Of these, 15,000 were killed by the virus. The other 5,000 were destroyed as a precaution.
"It started with a few pigs a day, then it was hundreds," said Sun, a pig farmer and agricultural entrepreneur from Hebei Province, China. "In the end, 800 pigs would die in a single day."
African swine fever (ASF) is decimating China's pork industry, by far the largest in the world. The Dutch bank Rabobank, which lends to the global agricultural sector, estimates that the country's pig population could shrink by a third in 2019 due to a combination of illness and culling – up to 200 million animals.
that's almost as many pigs as in the US and Europe together.
The virus is harmless to humans but fatal to pigs – and so far there is no cure or vaccine. Outbreaks originating in Africa were registered in Eastern Europe and Russia before they first appeared in China last August.
Since then, it has expanded to other Asian countries, including Vietnam and Cambodia.
In March, the Chinese government announced it had done a "good check" on the epidemic. At a press conference last month, Beijing said that ASF is not spreading as fast as before.
China's central authorities have taken the right steps to bring the virus under control, according to the United Nations Food and Agriculture Organization (FAO).
"They did everything they could to control the disease, they had a plan, they had a strategy, they reacted very vigorously," said Vincent Martin, FAO representative in China.
farms wiped out
The extent of the outbreak, however, may be higher than assumed by official estimates because some farmers tell CNN that the disease is not always recognized locally.  Sun said first tests by provincial officials on his Hebei farm were negative for ASF. However, after putting pictures of the dead animals online, the country's Disease Prevention and Control Center tested them and confirmed that they carried the virus.
Also in Hebei, farmer Zhang Haixia watched as all her 600 pigs died. The official cause of death is a normal swine flu.
"Local officials were afraid to be held accountable," she told CNN. "They threatened us that there would be consequences if we contacted senior government officials who are afraid to lose their jobs."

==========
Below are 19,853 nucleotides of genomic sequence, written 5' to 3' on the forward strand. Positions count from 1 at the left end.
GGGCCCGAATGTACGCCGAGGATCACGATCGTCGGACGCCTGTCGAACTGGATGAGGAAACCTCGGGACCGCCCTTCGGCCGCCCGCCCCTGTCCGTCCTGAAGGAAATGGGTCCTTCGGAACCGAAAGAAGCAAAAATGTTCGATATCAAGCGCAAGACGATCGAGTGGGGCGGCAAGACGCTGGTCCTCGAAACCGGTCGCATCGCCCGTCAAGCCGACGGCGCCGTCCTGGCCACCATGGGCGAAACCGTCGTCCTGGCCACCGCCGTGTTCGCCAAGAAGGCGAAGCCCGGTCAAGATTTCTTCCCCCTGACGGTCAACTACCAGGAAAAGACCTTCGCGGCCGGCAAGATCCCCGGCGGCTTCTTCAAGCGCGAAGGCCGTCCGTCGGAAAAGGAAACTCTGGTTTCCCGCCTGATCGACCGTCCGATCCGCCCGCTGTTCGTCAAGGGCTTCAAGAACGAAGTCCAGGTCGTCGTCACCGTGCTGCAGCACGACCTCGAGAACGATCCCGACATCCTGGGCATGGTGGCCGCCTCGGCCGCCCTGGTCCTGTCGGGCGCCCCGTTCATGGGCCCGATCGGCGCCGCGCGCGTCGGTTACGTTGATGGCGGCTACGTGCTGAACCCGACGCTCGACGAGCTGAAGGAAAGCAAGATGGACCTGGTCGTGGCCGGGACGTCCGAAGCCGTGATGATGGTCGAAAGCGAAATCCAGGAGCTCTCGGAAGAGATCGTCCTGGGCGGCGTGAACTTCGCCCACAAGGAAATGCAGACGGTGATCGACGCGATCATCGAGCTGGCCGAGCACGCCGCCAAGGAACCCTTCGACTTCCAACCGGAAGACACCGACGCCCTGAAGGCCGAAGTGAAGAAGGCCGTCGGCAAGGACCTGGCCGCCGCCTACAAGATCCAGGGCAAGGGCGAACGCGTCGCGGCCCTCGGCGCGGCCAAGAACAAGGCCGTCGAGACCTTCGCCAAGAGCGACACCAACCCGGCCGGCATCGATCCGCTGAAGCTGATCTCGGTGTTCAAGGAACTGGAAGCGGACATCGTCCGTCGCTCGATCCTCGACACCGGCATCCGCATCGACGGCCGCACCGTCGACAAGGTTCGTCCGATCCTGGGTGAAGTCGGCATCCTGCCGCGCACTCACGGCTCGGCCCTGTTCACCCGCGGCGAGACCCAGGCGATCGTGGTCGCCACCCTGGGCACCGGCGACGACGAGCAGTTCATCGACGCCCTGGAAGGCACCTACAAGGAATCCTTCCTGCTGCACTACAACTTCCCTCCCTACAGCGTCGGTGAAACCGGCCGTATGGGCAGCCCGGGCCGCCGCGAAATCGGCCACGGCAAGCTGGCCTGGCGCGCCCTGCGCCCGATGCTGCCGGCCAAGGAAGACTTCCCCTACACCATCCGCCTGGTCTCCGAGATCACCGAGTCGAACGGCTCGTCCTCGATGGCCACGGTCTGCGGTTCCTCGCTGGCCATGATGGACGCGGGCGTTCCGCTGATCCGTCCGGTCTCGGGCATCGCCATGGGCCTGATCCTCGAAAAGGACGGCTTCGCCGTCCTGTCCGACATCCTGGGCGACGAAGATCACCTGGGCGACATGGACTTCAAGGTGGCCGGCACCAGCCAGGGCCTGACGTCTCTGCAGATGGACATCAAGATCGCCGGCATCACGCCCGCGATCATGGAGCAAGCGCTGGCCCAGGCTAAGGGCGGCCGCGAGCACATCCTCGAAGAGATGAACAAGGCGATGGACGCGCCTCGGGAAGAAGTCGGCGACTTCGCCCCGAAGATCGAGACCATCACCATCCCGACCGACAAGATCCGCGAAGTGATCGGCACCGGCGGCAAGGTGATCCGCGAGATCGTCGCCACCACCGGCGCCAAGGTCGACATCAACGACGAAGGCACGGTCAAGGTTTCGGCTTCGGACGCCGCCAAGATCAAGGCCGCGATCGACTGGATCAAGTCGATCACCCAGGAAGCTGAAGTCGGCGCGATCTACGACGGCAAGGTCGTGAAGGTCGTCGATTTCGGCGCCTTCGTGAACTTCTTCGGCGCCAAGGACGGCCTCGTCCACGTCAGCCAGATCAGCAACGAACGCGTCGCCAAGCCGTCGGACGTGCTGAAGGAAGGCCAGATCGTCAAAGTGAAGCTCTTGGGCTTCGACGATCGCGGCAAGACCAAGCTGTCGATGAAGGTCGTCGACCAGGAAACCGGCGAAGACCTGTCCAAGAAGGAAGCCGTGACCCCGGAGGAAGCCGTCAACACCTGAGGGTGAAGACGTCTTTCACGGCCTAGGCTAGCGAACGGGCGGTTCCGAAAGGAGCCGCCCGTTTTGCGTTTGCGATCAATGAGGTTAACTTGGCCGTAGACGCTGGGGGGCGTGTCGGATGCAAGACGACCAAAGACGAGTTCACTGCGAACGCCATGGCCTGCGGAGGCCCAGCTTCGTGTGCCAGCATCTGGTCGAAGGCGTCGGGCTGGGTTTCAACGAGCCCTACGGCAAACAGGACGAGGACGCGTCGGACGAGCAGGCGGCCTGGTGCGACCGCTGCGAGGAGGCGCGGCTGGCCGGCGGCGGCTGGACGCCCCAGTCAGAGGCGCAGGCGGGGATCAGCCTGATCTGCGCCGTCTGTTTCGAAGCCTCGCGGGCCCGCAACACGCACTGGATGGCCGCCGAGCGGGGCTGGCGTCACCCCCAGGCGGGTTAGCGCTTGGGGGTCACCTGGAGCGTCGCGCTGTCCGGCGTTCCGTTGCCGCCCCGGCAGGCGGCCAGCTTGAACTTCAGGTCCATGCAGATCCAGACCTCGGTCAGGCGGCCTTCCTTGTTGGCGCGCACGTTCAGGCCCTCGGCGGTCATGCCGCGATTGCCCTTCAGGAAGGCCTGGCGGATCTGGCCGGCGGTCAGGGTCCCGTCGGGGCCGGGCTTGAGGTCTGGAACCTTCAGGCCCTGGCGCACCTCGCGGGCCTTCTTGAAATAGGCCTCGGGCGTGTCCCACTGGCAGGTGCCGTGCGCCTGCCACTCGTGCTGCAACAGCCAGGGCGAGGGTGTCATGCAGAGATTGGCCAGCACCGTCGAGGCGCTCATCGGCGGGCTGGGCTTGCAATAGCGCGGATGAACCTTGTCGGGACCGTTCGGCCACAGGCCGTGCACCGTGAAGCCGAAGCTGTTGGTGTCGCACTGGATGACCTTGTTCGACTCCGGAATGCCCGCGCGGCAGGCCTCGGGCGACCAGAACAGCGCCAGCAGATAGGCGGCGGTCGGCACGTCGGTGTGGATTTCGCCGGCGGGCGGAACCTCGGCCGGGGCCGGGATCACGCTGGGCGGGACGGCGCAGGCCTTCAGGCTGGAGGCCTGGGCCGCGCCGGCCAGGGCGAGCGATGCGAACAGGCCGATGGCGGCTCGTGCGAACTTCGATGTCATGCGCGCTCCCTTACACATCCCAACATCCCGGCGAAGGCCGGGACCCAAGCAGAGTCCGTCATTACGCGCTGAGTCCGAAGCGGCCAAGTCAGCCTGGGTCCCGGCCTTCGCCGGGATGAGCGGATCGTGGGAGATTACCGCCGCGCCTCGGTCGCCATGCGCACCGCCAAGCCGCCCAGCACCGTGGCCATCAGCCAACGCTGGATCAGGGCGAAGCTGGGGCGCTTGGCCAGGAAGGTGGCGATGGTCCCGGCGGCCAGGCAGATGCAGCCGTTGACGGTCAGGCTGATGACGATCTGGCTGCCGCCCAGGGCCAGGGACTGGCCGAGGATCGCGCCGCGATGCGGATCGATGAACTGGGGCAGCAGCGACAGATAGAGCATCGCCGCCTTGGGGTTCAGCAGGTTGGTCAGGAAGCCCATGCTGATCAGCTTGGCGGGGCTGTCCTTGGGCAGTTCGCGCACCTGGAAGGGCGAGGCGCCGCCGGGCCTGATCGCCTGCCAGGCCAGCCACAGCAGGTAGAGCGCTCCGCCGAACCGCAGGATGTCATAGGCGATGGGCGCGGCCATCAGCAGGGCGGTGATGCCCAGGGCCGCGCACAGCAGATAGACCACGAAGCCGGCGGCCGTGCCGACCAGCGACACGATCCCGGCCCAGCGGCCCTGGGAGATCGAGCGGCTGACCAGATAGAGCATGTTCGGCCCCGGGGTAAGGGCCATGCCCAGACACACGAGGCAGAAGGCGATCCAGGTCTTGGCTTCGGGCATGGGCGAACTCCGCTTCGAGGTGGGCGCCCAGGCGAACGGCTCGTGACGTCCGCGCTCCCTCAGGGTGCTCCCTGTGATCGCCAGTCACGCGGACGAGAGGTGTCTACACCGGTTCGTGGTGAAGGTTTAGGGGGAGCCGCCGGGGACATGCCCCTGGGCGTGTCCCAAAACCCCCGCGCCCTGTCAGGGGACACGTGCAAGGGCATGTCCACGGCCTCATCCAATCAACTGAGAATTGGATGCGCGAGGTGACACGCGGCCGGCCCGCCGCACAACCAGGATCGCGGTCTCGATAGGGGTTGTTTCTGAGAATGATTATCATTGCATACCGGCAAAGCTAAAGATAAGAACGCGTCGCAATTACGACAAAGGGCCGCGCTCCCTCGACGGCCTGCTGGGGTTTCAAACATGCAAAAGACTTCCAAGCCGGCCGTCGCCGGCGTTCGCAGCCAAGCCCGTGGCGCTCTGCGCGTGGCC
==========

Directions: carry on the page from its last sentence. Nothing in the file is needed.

CNN has asked the authorities in Hebei for an opinion, but received no response.
Martin of the FAO warned that it could take years for the outbreak to be completely contained.
"I'm not sure if we can say it's under control because we know how complex the disease is," he said. "We have experience in other countries where it took years to get these diseases under control."
Not enough pork in the world
One of China's main problems with curbing ASF is the pig industry is fragmented. According to Martin, there are thousands of small businesses that may not have the right biosafety measures to stem the spread of the disease.
Another complication is that the virus survives in pork products for months and thus can be reintroduced by chance.
And it is not only the producers who are injured. The epidemic could also have a wider economic impact: China is the world's largest consumer of pork, a staple food for the vast majority of its 1.4 billion people.
According to government forecasts, the pork price could rise to a record level in the second half of 2019 as demand overstretches supply.
Analysts say there are not enough pork in the world to meet China's expected shortage and consumers are likely to turn to other meat as a substitute.
Rabobank's report predicts an "unprecedented" shift in global protein supply to China to fill the gap.
Pork producers in Europe and the US are already beginning to increase their deliveries to China, although US exports have a duty rate of 62%. b Reason for the trade battle with China.
In the lunar calendar, 2019 is the year of the pig. It should be a auspicious year. For the Chinese pork industry it is anything but.